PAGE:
What Causes The Toilet Water To Run Continuously?

If your toilet is constantly running, it can be quite a nuisance. Toilets are expensive, so the thought that you may need to replace it can be overwhelming. Thankfully, there are quite a few ways to diagnose this problem independently.

If your toilet water runs constantly, you have a worn-out flapper, misaligned fill tube, or faulty float. It could also be a water level that’s too high. You can fix most of these issues yourself quickly to get your toilet working properly again.

What Causes The Toilet Water To Run Continuously?

Let’s talk about each of these reasons in more detail and see what you can do to fix them.

5 Reasons Why Your Toilet Water Won’t Stop Running

1. Water Level Set Too High

The water level setting is one reason your toilet may continue to run even when you aren’t using it.

Toilets use water for flushing but if the level is too high, it can result in the toilet running more that it typically should.

The first step in checking if your water level is too high is to find the fill tube.

This component is responsible for pumping water into the toilet’s tank, and this allows it to fill up.

The level is appropriate if the water is about one to two inches (5 cm) below that tube.

If you notice that the water is very close to the fill tube or has submerged it, then you need to lower the water level in the tank.

If you are still unsure whether or not the tank is too full, there should be a fill line located inside the tank.

Most likely, you will find this line etched into the porcelain.

So, take the time to find the line and see if the water is above it.

You can resolve this issue by shutting off the water supply to your toilet.

Once it is off, locate the screw on top of the fill valve.

If the water level is too high, tighten this screw to lower the anticipated water level.

Ensure you do not overtighten it, or the tank will not hold enough water to flush strongly.

Once you allow water to run into the toilet again and flush it, the toilet tank should now fill to a new level.

Ensure you get it as close to the expected fill line as possible.

Tighten the screw to lower the level and loosen it to allow more water in.

This may take a few tries to get right, but it should prevent the toilet from running constantly.

2. The Chain on the Flapper Is Loose or Broken

Looking at the inside of the toilet, there is a chain connecting the flapper to the toilet lever.

The chain connects these two components, which are essential for toilet flushing.

If the chain is loose or broken, it may not lift the flapper properly, which can result in your toilet not filling up correctly. It can also cause your toilet to run for longer than it should.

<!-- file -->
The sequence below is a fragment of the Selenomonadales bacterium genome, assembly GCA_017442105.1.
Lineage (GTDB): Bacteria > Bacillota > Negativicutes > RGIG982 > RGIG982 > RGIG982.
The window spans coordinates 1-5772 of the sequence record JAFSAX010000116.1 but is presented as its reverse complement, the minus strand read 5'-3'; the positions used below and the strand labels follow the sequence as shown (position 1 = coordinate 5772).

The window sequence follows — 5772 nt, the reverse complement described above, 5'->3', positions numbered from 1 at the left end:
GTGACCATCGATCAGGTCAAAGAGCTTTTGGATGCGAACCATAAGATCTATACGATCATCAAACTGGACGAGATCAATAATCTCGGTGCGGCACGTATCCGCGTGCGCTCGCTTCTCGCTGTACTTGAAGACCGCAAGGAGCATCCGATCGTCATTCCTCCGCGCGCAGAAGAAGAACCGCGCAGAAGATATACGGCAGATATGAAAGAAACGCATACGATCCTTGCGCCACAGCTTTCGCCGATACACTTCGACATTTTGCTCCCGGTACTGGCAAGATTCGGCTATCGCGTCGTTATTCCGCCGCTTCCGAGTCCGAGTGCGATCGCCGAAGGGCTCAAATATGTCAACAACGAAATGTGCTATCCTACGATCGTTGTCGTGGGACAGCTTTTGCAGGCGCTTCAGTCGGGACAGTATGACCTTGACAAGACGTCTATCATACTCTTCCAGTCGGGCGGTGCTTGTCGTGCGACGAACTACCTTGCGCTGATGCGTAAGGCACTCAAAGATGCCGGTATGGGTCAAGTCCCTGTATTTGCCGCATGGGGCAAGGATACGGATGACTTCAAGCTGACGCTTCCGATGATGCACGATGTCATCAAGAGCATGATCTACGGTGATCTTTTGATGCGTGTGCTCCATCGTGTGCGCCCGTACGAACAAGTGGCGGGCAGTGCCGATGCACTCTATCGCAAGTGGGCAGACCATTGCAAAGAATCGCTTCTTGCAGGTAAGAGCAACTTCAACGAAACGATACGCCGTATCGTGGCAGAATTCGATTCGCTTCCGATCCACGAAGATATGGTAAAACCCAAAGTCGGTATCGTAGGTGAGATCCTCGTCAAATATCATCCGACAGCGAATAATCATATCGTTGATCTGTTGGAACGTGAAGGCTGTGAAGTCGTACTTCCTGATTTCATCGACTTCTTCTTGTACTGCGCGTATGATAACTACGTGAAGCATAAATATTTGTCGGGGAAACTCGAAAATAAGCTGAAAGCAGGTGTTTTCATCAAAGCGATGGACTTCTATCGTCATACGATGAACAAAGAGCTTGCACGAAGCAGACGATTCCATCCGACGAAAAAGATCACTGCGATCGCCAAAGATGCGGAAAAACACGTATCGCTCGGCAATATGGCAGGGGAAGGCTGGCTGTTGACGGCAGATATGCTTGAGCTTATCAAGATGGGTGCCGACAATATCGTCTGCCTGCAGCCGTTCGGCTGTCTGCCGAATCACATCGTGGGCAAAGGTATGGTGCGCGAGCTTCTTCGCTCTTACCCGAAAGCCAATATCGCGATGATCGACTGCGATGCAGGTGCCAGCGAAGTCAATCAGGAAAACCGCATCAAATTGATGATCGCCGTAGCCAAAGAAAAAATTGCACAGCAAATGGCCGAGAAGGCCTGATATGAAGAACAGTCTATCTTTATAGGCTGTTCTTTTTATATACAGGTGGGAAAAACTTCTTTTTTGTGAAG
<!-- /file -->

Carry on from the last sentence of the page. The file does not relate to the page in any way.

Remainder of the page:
First, we recommend you check the chain for any breakage or damage.

This is the easiest problem to spot.

If the chain you have a broken chain, you will need to replace it with a new chain for the toilet to work properly again.

If the chain is still intact, it may be loose.

To test this, feel how loose the chain is when you close the flapper. If the chain still has a lot of give, then it is too loose.

You can tighten it easily by switching to a different link in the chain. Allow it a small amount of give, about an inch, when you close the flapper. It doesn’t need more than that.

If you close the flapper and the chain rests on the button of the tank, then you have way too much give in the chain.

So, make sure you tighten it enough that it no longer touches the bottom yet still allows the flapper to close.

3. Worn Out Flapper

What Causes The Toilet Water To Run Continuously?

Flappers can harden or warp over time as they remain consistently submerged in water.

So, it is common for them to wear out long before the toilet does.

A worn-out flapper can allow the tank to leak consistently into the bowl even when it should stop.

This happens because the flapper is not able to block the flow of water completely like normal.

However small, this constant stream of water can cause your toilet to run all the time as it struggles to remain full when it should be stagnant.

The best thing you can do is shut off the water to the toilet so it stops constantly trying to stay full and replace the flapper.

Remove the flapper from the chain and purchase a new one.

Flappers are small, rubbery, and pretty cheap. So, you can find a decent replacement for around $10 to $20.

The flappers come in two-inch, and three-inch options, so make sure you choose the one that fits your toilet.